nourished. The Heart houses the Spirit and with the house uncomfortable, the Spirit will be restless. This will affect the quality of sleep. See Dave’s article, “The Value of Naps”, for the benefits of sleep. Also, with Blood deficiency, night sweats can occur.

The TCM diagnosis would be ‘Kidney and Spleen yang deficiency’ and ‘Blood deficiency’. In TCM, there are different ways to treat these conditions. Some of these modalities are acupuncture, tuina (Chinese medical massage), herbs, medicinal foods, moxibustion/heat, and exercise including qigong, yoga, tai chi, etc. Dave’s treatment included acupuncture, tuina with Chinese herbal liniment, stretching as well as teaching some stretches (Dave does yoga already!),
and giving him a list of foods to nourish his yang and Blood. The acupuncture points used on his back were points that affected his Spleen and Kidneys, as well as points used with electricity to loosen and relax the low back muscles. Points on the front side of the body included point formulas to regulate the qi in the body, tonify the Kidney and Spleen, nourish the blood, strengthen the immune
system, calm the Spirit and raise the yang. This modality worked on the energetic aspect of the body, while the tuina with liniment and stretching worked on the physical aspect.


Another modality used was ‘vibroacoustic’ therapy with the use of music played at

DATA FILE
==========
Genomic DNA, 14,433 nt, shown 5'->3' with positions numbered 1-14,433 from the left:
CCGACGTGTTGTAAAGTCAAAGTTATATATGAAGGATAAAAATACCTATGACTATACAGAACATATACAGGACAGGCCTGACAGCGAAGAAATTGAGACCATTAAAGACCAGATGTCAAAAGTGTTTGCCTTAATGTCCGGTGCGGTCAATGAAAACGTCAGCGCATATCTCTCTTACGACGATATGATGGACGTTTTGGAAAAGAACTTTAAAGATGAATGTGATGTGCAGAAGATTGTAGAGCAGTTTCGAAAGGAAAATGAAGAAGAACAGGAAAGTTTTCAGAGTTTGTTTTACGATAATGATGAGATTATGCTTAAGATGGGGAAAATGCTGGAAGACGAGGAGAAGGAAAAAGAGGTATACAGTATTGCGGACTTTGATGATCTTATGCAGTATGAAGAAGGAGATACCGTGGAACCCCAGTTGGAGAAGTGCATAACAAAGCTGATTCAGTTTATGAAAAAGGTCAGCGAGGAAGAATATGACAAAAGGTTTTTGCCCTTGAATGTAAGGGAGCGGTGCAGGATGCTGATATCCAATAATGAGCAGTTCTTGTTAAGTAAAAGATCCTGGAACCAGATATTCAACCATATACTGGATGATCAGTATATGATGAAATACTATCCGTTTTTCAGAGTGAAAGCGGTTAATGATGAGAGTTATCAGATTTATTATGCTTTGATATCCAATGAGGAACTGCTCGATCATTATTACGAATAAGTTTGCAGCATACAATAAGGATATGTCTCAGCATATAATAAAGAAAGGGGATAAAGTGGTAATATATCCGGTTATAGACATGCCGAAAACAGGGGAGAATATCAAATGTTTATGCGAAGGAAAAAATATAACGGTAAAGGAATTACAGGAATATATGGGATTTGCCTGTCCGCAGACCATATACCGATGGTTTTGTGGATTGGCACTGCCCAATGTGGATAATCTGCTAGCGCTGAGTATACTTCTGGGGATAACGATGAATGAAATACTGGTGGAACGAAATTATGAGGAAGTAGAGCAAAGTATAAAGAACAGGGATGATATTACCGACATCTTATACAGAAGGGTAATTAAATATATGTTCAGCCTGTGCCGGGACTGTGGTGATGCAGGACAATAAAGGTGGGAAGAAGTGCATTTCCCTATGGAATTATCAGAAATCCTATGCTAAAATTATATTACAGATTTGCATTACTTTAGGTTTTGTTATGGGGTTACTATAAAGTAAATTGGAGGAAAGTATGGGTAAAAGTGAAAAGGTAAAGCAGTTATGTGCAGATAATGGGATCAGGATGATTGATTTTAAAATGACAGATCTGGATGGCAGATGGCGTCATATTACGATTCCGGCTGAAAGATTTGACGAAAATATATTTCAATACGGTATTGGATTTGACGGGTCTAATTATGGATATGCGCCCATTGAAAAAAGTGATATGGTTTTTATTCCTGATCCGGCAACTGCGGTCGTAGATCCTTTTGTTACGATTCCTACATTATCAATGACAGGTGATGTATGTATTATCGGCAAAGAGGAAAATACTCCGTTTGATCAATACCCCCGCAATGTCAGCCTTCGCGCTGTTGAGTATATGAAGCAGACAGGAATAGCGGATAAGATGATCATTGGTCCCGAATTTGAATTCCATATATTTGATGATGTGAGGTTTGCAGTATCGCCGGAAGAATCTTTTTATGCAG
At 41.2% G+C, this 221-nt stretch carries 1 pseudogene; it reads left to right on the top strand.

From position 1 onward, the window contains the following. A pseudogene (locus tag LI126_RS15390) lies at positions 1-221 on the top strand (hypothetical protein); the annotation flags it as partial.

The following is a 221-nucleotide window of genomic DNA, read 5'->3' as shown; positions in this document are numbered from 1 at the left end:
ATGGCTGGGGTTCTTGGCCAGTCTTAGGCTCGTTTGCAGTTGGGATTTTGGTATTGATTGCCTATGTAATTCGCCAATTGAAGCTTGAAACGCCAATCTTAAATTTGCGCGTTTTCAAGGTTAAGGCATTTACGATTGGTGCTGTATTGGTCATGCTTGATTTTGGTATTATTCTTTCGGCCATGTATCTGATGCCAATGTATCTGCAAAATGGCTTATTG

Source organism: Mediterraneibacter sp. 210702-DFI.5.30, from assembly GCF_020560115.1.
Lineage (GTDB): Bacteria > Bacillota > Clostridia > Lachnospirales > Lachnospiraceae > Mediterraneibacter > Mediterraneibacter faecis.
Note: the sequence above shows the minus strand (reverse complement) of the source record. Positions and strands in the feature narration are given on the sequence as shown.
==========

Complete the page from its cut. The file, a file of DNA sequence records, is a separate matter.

a frequency that can be felt through the treatment table. This I call ‘3D music’ where you hear the music, feel the music’s vibration, and the music is set at a frequency that entrains the brain to a lower frequency. The lower frequency is set to that of a person who is meditating. For most people, the autonomic nervous system is affected.


The autonomic nervous system consists of two parts: sympathetic and parasympathetic systems. Just to simplify things, the sympathetic nervous system is related to the ‘fight or flight’ response where adrenaline and cortisol are released. With chronic stress, there’s long-term stimulation of the sympathetic nervous system which can lead to depressing the immune system and is associated with metabolic diseases, such as diabetes, hypertension, and cardiovascular disease. The parasympathetic nervous system is the opposite in that it is related to ‘rest and digest’ and it’s easier to relax, digest foods, dilate blood vessels to lower hypertension, and increase the immune system. There are many ways to ‘turn off’ the sympathetic nervous system and ‘turn on’ the parasympathetic nervous system, including yoga, tai chi, qigong (Chinese
energetic exercises), biofeedback, hypnosis, meditation, etc.

A few days after Dave’s treatment, he showed me a link to another TCM practitioner showing an exercise to increase Kidney yang qi. I was impressed with Dave’s initiative to find ways to tonify his deficiencies. I was familiar with the exercise and have taught a variation of it. I shared that with Dave. With my treatment and his food therapy and exercises, we’ll see how his body responds.

Yoga Poses That Will
Help you Surf Better

MAY Newsletter from Hawaiian South Shore